"How thick is the wool?" Jared wonders.
"Stick your finger down in there, see for yourself," Hindle replies.
Jared's finger disappears into three inches of knobby coat. He then spies dark balls the size of raisins lying on the ground nearby. "What are those?" he asks.
He refrains from repeating the finger test.
In Building 12, home of the dairy cows, Brad Hoffman, an Emmitsburg boy only a few years older than Jared, is scrubbing a Jersey cow with Wisk laundry detergent.
"How old is she?" Jared wants to know. "Does she have a name?"
Sometimes the grown-up exhibitors tell you more than you want to know. Judy Osborn, an expert in raising French Angora rabbits, introduces Jared to Red Rosie, who is 5 months old, weighs almost six pounds and, absent the fluffy blue-gray fur, is about the size of a paper towel roll.
"Her coat is eight times warmer than wool," Osborn continues. "The only thing warmer comes off a musk ox -- "
Jared sidles away as only little boys can do.
David and Dana Smith have brought their 4-year-old twins to the fair. David, a technology consultant, was their age when he first visited a fair in Riverside, Calif. "I remember it absolutely," he says. "For the first time I understood relationships that aren't directly obvious. . . . A farmer raises crops that have to be processed, then sold to become food for people. . . . I want my kids to have an appreciation for the complexity of all that we have."
Okay, Dad, but be sure and take your kids to the Ferris wheel.
Moments later he does, and though all four family members are smiling as they wait in line, his is the biggest grin.
Ah, the attractions of the midway, where good sense evaporates like the first bite of cotton candy. A little girl no more than four feet tall runs toward the bumper cars so fast that she stumbles and falls on the pavement. Up she jumps. No time to cry. Who doesn't remember that feeling -- having to get to a favorite ride before the next set starts because if you don't, you might have to wait a whole five minutes more?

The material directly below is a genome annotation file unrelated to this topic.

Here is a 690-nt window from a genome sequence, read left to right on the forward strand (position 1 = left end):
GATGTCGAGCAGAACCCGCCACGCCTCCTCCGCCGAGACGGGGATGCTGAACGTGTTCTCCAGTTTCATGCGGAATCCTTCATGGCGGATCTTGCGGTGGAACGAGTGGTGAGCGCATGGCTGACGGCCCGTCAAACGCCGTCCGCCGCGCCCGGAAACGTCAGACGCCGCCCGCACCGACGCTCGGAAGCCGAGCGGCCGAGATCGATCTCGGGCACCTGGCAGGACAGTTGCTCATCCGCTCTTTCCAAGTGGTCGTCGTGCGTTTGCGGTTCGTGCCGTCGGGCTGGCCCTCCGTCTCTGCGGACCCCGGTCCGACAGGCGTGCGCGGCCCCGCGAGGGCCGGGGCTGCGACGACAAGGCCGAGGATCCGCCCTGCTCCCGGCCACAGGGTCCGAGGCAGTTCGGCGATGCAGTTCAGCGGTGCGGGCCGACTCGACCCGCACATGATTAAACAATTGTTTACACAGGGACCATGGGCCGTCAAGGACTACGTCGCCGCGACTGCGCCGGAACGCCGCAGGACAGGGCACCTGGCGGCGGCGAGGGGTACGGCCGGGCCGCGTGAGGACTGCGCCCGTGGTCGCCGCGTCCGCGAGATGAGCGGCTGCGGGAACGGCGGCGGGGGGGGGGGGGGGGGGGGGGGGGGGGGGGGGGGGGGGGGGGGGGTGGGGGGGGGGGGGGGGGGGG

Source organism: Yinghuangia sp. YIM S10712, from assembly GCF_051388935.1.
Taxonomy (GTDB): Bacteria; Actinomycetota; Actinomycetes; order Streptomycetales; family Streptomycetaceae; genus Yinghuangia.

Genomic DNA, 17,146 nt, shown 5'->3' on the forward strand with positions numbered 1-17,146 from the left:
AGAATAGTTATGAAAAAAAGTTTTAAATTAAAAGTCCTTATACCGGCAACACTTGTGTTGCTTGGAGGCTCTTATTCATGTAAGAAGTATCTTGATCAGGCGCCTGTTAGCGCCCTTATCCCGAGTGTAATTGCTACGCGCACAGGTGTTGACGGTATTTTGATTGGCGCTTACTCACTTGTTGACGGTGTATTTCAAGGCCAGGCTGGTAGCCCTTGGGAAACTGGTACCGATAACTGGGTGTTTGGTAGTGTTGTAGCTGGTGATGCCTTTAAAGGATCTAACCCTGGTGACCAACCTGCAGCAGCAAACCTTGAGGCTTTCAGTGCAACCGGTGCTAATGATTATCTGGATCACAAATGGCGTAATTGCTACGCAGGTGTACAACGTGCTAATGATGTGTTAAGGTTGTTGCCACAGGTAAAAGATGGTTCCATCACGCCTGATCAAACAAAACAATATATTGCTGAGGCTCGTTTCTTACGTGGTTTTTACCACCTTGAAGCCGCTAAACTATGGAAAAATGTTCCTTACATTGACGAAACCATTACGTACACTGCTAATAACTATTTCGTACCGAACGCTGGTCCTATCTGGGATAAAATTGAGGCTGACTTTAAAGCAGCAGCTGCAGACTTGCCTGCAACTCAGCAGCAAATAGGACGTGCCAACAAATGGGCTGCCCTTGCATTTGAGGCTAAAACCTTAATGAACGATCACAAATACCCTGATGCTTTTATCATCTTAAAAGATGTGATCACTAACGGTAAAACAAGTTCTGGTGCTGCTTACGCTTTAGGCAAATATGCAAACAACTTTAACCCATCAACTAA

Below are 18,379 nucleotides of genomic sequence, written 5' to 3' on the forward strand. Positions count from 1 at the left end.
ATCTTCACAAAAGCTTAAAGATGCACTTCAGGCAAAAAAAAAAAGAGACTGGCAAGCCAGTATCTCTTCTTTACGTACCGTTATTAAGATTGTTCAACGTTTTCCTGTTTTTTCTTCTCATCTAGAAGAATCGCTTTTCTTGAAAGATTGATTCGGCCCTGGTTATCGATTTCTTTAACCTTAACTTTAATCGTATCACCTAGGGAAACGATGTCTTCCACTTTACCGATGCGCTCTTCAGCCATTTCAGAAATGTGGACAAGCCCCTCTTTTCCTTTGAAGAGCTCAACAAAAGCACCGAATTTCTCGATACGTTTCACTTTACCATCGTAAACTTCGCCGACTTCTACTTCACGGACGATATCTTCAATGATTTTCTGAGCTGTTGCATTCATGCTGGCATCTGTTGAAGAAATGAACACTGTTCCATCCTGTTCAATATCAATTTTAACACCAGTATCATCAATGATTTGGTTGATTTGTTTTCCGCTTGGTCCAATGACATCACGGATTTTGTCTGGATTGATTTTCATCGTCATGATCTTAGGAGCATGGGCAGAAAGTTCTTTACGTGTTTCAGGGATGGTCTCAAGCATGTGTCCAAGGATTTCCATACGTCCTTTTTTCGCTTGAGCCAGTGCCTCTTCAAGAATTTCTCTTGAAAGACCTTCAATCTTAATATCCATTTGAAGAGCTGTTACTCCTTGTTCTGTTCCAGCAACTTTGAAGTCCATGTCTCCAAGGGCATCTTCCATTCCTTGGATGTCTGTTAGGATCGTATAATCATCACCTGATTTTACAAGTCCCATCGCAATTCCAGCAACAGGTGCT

Kids are lined up to see the two-headed monkey and the cow with five legs and six feet. Their friends and neighbors are in there now, they know it, the man in the booth told them so.
Meanwhile Ariel Oravsky has talked her dad, Keith, into shooting a water gun so precisely at his target that he wins a floppy hat with tiger spots for her and a silly feathery black hat for himself.
Then he actually puts it on, takes her hand and escorts her down the midway, crown princess for the day.
Gayla Miller is another 5-year-old princess this day, accompanied by dad Jim, the sheet metal worker who's in his thirties and looks like he played football in high school.
His wife, Gail, is at home, recovering from a successful heart transplant nine days earlier. Gail, who has been sick as long as Gayla's been alive, has spent 150 days in the hospital. Jim has had to summon a priest twice for last rites.
But the transplant went well and today, on an afternoon that sparkles in the wake of a rainstorm that never materialized, "Gayla is going home to Mom," Jim says, his face beaming.
He spies the Tip 'Em Over booth, where with the perfect throw of a softball he can knock down three wooden milk bottles and win a scooter for Gayla. It's too good to pass up.
He buys a bag of balls, throws each one as hard as he can and topples two bottles, several times. He buys a second bag, and then, looking around a little sheepishly, a third.
Because at the fair, everything is possible.